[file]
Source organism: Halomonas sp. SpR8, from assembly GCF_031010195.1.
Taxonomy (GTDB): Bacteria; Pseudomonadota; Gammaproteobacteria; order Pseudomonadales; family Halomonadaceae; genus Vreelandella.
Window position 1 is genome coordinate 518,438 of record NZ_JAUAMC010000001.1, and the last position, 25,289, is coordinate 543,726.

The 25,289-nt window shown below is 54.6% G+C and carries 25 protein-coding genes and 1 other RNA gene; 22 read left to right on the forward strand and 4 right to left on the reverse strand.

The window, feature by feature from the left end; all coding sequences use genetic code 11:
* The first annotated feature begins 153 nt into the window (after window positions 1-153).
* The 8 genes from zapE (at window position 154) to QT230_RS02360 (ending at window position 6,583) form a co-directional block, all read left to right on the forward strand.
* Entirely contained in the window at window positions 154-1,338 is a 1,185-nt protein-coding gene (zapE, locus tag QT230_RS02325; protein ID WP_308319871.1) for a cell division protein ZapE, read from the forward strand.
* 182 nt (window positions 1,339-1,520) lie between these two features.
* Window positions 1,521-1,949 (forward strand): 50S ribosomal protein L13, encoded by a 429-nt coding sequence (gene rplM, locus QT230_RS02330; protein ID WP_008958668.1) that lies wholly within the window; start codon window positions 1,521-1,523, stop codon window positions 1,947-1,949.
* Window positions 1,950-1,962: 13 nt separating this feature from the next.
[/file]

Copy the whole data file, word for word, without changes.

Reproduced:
Source organism: Halomonas sp. SpR8, from assembly GCF_031010195.1.
Taxonomy (GTDB): Bacteria; Pseudomonadota; Gammaproteobacteria; order Pseudomonadales; family Halomonadaceae; genus Vreelandella.
Window position 1 is genome coordinate 518,438 of record NZ_JAUAMC010000001.1, and the last position, 25,289, is coordinate 543,726.

The 25,289-nt window shown below is 54.6% G+C and carries 25 protein-coding genes and 1 other RNA gene; 22 read left to right on the forward strand and 4 right to left on the reverse strand.

The window, feature by feature from the left end; all coding sequences use genetic code 11:
* The first annotated feature begins 153 nt into the window (after window positions 1-153).
* The 8 genes from zapE (at window position 154) to QT230_RS02360 (ending at window position 6,583) form a co-directional block, all read left to right on the forward strand.
* Entirely contained in the window at window positions 154-1,338 is a 1,185-nt protein-coding gene (zapE, locus tag QT230_RS02325; protein ID WP_308319871.1) for a cell division protein ZapE, read from the forward strand.
* 182 nt (window positions 1,339-1,520) lie between these two features.
* Window positions 1,521-1,949 (forward strand): 50S ribosomal protein L13, encoded by a 429-nt coding sequence (gene rplM, locus QT230_RS02330; protein ID WP_008958668.1) that lies wholly within the window; start codon window positions 1,521-1,523, stop codon window positions 1,947-1,949.
* Window positions 1,950-1,962: 13 nt separating this feature from the next.